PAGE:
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  • An image of blue and yellow cells.
    Research from Tufts University on a non-invasive optical imaging technique that detects changes in cellular metabolism is featured by the National Institute of Health's National Institute of Biomedical Imaging and Bioengineering.
  • A white woman with short grey hair sits in a dark room next to a computer.
    Bridge Professor Susan Landau spoke to Open Source about her career and evolutions in cybersecurity.
  • A headshot of a white man with grey hair and a grey mustache with a blue shirt.
    Professor Steven Chapra received the 2018 Engineering Seymour Simches Award for Distinguished Teaching and Advising.
  • A group of four men stand in a field with a tripod instrument.
    Professor David M. Gute traveled to India this spring to explore new ventures in the field.
  • A headshot of a white man in a suit.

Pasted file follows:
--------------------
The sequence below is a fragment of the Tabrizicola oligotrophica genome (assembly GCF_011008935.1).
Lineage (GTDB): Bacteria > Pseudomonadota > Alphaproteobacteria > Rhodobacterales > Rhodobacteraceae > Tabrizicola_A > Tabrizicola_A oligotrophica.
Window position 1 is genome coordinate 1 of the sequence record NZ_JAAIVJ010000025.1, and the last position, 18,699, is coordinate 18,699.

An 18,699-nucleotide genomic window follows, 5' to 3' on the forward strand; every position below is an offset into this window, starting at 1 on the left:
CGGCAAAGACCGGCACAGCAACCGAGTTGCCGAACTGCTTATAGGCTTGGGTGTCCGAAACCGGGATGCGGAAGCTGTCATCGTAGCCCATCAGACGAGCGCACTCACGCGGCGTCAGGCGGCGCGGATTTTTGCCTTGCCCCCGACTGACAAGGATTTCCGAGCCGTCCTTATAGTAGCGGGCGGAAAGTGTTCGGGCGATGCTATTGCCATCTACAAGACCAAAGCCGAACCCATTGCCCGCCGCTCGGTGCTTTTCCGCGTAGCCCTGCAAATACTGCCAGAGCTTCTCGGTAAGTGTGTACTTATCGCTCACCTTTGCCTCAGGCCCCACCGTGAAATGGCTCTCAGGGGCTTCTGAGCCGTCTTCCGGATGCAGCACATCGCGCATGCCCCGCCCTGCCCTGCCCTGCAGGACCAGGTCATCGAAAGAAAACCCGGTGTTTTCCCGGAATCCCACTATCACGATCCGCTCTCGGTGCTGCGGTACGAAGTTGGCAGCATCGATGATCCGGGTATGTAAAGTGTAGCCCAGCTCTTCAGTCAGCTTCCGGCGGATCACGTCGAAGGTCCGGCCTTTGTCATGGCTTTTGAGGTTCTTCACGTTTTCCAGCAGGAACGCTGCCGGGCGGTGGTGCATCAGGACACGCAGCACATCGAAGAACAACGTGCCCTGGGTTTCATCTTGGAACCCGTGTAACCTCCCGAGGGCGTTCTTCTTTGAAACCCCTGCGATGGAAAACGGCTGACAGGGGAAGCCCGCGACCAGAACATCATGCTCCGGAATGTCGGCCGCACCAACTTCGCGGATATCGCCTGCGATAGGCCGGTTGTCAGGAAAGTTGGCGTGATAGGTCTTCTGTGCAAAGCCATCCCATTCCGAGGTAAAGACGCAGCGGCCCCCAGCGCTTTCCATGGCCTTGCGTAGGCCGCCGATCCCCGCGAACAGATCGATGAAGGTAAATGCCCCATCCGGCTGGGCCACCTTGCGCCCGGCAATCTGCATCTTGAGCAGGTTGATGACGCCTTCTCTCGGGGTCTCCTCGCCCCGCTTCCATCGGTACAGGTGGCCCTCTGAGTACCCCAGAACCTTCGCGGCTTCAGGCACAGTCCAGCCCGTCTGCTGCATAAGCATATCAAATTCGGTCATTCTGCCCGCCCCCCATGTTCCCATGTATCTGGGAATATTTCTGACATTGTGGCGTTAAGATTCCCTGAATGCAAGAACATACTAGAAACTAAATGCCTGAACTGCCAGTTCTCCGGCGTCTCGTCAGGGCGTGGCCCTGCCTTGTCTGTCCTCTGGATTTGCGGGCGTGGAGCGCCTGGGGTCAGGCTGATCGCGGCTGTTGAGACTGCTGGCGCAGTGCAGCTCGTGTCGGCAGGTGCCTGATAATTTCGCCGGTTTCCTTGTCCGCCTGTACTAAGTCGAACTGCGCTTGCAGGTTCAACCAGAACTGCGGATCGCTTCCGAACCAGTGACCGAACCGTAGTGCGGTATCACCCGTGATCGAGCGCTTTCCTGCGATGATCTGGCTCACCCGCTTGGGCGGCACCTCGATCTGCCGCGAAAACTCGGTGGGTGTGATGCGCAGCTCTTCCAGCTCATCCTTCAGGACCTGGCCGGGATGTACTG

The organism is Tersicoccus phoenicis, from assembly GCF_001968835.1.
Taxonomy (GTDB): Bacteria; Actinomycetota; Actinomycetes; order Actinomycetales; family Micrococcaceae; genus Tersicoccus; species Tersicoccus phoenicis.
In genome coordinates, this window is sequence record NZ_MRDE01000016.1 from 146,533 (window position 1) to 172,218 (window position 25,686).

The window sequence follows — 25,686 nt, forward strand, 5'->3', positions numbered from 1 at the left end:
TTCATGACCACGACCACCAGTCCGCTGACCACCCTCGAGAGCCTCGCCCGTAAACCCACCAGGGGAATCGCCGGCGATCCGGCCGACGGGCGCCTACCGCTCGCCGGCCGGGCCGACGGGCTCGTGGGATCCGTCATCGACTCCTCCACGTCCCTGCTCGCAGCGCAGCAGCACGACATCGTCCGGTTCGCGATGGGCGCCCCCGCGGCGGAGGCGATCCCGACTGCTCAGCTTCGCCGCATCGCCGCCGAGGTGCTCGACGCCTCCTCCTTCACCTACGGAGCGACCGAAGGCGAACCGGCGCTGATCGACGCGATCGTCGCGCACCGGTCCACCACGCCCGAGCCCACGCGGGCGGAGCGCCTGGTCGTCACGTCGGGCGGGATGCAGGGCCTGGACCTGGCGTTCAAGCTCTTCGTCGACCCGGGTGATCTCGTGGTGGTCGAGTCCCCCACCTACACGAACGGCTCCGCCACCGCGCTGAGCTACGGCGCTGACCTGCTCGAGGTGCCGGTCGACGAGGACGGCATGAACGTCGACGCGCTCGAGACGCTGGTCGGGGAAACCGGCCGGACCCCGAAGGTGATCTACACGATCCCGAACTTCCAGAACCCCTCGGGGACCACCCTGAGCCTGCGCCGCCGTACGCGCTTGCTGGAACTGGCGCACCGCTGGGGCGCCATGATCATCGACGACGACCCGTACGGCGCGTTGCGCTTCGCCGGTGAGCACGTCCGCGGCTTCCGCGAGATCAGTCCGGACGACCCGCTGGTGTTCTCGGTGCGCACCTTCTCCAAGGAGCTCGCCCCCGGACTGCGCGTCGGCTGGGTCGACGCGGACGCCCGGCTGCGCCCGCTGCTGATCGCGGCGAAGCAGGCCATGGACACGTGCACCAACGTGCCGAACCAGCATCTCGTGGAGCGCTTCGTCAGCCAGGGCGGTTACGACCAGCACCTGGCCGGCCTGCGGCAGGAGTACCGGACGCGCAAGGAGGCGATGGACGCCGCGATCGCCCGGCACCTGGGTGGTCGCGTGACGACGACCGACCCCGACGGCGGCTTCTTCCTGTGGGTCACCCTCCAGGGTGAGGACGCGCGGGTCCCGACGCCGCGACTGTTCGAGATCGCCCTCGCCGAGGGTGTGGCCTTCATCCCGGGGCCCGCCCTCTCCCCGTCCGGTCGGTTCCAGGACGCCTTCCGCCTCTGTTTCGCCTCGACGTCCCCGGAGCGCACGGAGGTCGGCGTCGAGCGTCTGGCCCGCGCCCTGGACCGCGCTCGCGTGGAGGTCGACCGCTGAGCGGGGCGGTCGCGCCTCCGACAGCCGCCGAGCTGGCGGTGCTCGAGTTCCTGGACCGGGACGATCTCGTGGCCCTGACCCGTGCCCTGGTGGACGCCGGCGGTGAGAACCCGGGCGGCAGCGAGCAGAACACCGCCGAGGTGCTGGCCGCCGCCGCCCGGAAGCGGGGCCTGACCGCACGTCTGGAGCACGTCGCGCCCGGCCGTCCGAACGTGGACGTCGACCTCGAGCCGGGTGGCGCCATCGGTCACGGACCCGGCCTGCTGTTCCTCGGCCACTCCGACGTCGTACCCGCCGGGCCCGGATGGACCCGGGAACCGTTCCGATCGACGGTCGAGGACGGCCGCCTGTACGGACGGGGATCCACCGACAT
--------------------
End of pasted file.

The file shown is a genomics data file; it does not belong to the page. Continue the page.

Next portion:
Professor of the Practice Ronald Lasser received the 2018 Henry and Madeline Fischer Award for Teaching Excellence in the School of Engineering.
  • A figure image of the paper-nose
    In a new paper, researchers printed chemoresponsive dyes and chemiresistive inks on paper to develop a "paper-nose" optoelectronic sensor for volatile gases in air.
  • A hand holds up a cell phone and the screen has an icon of a lock on it.
    Tufts Gordon Institute faculty say that tech companies are going to face much tougher scrutiny around data privacy and use.
  • Kristen Wendell leans against a brick wall and smiles at the camera
    Assistant Professor Kristen Bethke Wendell was named to the 2018 "20 Under 40 Young Pacesetters" list in Prism, the monthly magazine from ASEE. 
  • An aerial view of children's hands reaching for colored LEGO blocks
    The LEGO Education Symposium and Tufts STEM Education Conference, presented by the Center for Engineering Education and Outreach, take place on campus June 5 through 7.
  • An image of a skyline with many lines indicating interconnectivity across buildings.
    Sam Safavi, EG17, and associate professor Usman Khan were part of a research team that created an improved algorithm for self-localizing and tracking mobile devices, a development that could meet the demands of a projected 50 billion connected products in the Internet-of-Things by 2020.

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